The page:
Features - April 2015

Global Challenges, Global Solutions: NETL’s CCS Expertise

Climate change doesn’t recognize borders on a map; the increasing CO2 in the atmosphere is seen as a major contributor to a rise in the temperature of the Earth. Although some countries may be disproportionately affected, left unchecked, greenhouse gases will globally alter the environment, impacting everyone. Therefore, mitigation of this serious problem requires a global response.


A composite image of the Earth at night illuminates the global demand for power.

According to the Intergovernmental Panel on Climate Change, greenhouse gas emissions must be reduced by at least 50 percent before 2050, or the consequences will be drastic. But the global demand for energy continues to rise. According to estimates from the U.S. Energy Information Administration (EIA), 83 percent of US energy demand was satisfied by fossil fuels in 2011. Projections indicate that in 2035, that number will still exceed 80 percent. Moreover, the EIA estimates that almost 95 percent of the coal-based CO2 emissions projected to be released from today through 2030 will originate from existing coal-based power plants.  A reduction of CO2 emissions through enhanced energy efficiency and increased renewable energy production is viable. However, considering how dependent our current energy infrastructure is on fossil fuels, we cannot expect the introduction of new forms of energy production to be adequate to solve the problem. Consequently, in the near term, carbon capture and storage (CCS) is one of the most promising options for large-scale reductions in CO2 emissions.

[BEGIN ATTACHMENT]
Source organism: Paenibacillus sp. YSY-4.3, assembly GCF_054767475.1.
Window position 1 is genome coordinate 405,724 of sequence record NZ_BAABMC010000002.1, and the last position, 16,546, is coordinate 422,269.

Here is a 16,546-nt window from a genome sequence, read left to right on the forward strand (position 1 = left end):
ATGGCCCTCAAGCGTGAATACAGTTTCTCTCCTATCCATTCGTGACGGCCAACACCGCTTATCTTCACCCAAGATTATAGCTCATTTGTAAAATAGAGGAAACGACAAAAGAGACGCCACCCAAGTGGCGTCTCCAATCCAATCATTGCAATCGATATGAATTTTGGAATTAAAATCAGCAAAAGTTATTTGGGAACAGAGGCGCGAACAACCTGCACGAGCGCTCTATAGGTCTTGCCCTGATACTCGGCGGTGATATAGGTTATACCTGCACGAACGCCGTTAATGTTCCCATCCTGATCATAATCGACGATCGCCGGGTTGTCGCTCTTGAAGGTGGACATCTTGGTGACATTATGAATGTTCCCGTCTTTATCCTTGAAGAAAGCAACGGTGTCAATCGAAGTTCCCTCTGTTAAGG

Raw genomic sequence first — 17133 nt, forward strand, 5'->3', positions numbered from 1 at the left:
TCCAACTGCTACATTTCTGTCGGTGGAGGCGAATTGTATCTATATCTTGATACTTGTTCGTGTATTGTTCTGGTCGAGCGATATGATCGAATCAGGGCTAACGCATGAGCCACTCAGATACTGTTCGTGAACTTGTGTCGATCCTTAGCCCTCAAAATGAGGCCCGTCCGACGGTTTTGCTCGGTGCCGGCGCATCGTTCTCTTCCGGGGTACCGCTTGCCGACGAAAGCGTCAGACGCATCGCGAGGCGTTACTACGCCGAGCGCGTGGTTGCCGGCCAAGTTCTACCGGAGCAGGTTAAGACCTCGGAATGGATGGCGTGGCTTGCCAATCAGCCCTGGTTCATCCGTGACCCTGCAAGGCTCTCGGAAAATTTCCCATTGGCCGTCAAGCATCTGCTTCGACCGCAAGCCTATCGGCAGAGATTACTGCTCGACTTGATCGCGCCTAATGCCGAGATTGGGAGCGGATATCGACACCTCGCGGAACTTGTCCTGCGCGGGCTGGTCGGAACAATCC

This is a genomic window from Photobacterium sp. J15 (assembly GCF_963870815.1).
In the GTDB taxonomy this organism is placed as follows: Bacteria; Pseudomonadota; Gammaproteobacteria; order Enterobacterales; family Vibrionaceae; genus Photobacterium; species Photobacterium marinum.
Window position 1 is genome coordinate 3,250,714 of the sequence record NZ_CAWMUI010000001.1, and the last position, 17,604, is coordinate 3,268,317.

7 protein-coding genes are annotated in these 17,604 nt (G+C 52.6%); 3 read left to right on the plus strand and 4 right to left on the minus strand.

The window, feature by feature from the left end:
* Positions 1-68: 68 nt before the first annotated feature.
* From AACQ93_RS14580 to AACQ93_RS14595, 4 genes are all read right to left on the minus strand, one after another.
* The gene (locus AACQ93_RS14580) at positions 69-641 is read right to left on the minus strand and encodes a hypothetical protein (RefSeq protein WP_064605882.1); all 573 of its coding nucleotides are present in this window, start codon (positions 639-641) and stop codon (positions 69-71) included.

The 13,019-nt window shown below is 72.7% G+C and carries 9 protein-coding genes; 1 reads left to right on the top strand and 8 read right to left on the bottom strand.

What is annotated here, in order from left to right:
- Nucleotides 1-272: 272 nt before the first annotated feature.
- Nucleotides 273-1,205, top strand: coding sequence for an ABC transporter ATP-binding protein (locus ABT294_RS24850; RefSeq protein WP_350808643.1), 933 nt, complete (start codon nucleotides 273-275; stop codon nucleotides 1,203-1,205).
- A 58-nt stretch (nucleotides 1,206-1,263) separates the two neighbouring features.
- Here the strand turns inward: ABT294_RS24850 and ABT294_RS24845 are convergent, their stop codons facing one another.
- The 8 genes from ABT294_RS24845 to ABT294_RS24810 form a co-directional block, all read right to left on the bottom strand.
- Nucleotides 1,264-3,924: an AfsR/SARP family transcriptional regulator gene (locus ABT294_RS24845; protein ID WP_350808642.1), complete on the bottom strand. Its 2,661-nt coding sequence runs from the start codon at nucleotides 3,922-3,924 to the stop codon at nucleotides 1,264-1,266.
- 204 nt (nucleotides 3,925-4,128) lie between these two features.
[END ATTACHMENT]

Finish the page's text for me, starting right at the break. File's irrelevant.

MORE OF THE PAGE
In the United States, the Department of Energy (DOE) has created a national network of partnerships and programs to develop and demonstrate technologies, inform regulators, and improve or build infrastructure in support of advancing CCS. To date, DOE’s CCS projects have captured and securely stored 10 million metric tons of CO2, which is equivalent to taking more than 2 million cars off the road for a year. Together, these projects are laying the groundwork for wide scale implementation of CCS technologies. With expertise in energy research from computational modeling to metallurgy, the National Energy Technology Laboratory (NETL) is serving a vital role in the DOE’s mission to reduce CO2 emissions and help prevent the catastrophic consequences of climate change.